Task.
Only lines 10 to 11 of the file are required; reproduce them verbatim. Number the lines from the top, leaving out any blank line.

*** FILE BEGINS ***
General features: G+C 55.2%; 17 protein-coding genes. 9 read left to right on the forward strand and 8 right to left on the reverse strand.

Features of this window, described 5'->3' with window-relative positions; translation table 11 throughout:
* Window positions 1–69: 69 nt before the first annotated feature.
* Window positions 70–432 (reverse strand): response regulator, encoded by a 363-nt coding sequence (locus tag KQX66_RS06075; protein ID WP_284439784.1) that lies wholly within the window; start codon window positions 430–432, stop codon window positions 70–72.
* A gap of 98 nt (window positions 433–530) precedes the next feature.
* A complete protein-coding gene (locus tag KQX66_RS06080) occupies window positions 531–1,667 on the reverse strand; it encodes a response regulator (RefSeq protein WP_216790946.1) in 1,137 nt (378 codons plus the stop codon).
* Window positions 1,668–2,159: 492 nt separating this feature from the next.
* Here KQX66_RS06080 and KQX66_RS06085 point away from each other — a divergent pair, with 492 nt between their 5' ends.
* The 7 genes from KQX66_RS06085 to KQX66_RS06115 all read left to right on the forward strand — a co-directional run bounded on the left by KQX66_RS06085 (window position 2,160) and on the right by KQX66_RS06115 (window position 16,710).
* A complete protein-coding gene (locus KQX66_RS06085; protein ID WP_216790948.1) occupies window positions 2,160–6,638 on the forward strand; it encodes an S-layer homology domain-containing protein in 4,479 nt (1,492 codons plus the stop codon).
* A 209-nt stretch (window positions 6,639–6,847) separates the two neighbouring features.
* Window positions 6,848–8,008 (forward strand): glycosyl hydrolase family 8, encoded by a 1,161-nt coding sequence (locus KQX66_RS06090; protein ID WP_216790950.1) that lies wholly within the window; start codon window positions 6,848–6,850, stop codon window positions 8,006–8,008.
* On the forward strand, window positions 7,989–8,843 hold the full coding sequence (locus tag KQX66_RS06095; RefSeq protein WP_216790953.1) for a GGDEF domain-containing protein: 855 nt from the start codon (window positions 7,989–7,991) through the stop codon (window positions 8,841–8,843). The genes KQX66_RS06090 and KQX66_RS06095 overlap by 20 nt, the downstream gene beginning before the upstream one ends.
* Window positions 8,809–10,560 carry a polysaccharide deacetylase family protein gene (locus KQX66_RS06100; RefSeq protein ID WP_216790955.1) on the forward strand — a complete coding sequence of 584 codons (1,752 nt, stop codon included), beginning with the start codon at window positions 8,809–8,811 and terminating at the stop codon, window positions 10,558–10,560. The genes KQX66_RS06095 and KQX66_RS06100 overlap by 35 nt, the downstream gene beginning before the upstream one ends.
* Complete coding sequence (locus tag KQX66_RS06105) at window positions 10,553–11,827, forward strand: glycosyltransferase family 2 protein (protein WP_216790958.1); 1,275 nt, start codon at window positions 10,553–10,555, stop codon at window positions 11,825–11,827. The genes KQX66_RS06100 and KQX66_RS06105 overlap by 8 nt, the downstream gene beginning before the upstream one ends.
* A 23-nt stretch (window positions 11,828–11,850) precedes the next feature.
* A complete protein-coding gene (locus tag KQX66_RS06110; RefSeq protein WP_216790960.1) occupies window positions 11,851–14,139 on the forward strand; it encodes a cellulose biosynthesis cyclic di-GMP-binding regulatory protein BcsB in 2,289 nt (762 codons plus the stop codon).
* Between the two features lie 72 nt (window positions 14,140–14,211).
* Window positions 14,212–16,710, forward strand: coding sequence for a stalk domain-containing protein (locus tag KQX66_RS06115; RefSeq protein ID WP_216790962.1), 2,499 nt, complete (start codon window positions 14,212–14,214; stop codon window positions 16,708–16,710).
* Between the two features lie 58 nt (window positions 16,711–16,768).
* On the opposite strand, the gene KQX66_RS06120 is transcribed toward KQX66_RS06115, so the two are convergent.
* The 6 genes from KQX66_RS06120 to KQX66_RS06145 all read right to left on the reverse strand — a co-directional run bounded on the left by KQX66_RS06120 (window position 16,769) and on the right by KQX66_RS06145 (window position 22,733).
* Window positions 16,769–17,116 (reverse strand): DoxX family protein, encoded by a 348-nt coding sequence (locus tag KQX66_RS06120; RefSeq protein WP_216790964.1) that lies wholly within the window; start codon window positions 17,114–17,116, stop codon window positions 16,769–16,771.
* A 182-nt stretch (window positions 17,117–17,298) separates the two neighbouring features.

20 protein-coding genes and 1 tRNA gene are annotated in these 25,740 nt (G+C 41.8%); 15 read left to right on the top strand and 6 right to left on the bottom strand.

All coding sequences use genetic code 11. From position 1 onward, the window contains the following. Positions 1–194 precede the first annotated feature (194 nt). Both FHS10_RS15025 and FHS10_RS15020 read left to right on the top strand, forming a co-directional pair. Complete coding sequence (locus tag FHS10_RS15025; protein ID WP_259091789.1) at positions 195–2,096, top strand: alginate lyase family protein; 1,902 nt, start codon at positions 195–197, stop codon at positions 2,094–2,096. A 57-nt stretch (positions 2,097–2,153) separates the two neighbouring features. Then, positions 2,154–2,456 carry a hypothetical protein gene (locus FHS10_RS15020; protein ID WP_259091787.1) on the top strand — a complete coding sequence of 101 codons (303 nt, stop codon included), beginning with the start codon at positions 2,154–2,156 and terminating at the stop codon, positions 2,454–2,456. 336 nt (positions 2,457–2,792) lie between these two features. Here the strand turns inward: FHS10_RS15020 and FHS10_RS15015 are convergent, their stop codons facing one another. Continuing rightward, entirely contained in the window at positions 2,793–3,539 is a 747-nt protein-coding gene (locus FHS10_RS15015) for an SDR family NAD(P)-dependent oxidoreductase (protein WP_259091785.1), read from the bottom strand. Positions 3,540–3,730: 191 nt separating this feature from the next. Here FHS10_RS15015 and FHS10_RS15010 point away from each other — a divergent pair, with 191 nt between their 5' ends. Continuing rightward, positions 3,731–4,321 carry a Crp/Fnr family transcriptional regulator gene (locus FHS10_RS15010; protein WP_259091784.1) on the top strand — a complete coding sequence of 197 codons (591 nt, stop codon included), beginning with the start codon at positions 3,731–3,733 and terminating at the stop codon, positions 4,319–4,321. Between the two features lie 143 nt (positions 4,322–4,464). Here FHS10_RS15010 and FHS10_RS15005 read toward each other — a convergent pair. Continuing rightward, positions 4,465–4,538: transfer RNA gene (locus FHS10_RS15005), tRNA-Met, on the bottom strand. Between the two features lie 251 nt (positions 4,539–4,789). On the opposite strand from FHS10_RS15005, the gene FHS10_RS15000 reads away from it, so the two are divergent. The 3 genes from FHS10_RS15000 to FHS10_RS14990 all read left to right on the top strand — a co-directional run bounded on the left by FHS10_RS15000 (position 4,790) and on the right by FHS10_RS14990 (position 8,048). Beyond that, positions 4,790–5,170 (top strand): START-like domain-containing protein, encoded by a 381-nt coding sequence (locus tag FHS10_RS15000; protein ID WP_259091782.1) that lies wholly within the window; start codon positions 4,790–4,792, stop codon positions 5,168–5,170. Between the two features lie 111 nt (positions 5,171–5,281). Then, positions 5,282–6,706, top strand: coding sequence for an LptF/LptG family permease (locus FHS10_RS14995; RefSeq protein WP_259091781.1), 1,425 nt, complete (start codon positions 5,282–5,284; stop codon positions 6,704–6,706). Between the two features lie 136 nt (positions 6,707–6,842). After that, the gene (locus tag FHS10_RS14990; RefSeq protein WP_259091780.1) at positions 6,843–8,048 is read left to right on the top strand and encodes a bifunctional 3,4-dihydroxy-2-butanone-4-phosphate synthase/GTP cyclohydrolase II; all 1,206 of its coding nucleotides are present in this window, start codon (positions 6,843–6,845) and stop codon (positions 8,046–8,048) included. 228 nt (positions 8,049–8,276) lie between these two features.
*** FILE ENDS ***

* A complete protein-coding gene (locus KQX66_RS06085; protein ID WP_216790948.1) occupies window positions 2,160–6,638 on the forward strand; it encodes an S-layer homology domain-containing protein in 4,479 nt (1,492 codons plus the stop codon).
* A 209-nt stretch (window positions 6,639–6,847) separates the two neighbouring features.